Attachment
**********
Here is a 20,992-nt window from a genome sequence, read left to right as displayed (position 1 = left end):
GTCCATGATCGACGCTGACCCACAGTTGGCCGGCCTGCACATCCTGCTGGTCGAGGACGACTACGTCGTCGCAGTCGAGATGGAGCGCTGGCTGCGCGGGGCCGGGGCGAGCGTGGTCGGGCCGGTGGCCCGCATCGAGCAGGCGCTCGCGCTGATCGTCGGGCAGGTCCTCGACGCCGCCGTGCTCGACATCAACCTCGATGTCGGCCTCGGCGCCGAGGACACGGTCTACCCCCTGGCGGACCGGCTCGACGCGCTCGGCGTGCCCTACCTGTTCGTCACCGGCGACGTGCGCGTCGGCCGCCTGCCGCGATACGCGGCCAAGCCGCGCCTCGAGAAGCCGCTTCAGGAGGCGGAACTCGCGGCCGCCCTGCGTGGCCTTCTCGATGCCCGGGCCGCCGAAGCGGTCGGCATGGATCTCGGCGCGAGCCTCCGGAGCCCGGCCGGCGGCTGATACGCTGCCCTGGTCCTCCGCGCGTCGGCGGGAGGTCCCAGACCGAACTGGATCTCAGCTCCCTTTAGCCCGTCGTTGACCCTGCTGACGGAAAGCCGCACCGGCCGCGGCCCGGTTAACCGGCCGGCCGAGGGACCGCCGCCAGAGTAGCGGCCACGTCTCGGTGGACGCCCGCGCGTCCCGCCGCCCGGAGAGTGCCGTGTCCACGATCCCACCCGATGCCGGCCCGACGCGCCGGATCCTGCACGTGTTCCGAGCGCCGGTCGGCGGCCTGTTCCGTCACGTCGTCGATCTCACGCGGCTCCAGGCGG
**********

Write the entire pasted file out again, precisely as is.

Here is a 20,992-nt window from a genome sequence, read left to right as displayed (position 1 = left end):
GTCCATGATCGACGCTGACCCACAGTTGGCCGGCCTGCACATCCTGCTGGTCGAGGACGACTACGTCGTCGCAGTCGAGATGGAGCGCTGGCTGCGCGGGGCCGGGGCGAGCGTGGTCGGGCCGGTGGCCCGCATCGAGCAGGCGCTCGCGCTGATCGTCGGGCAGGTCCTCGACGCCGCCGTGCTCGACATCAACCTCGATGTCGGCCTCGGCGCCGAGGACACGGTCTACCCCCTGGCGGACCGGCTCGACGCGCTCGGCGTGCCCTACCTGTTCGTCACCGGCGACGTGCGCGTCGGCCGCCTGCCGCGATACGCGGCCAAGCCGCGCCTCGAGAAGCCGCTTCAGGAGGCGGAACTCGCGGCCGCCCTGCGTGGCCTTCTCGATGCCCGGGCCGCCGAAGCGGTCGGCATGGATCTCGGCGCGAGCCTCCGGAGCCCGGCCGGCGGCTGATACGCTGCCCTGGTCCTCCGCGCGTCGGCGGGAGGTCCCAGACCGAACTGGATCTCAGCTCCCTTTAGCCCGTCGTTGACCCTGCTGACGGAAAGCCGCACCGGCCGCGGCCCGGTTAACCGGCCGGCCGAGGGACCGCCGCCAGAGTAGCGGCCACGTCTCGGTGGACGCCCGCGCGTCCCGCCGCCCGGAGAGTGCCGTGTCCACGATCCCACCCGATGCCGGCCCGACGCGCCGGATCCTGCACGTGTTCCGAGCGCCGGTCGGCGGCCTGTTCCGTCACGTCGTCGATCTCACGCGGCTCCAGGCGG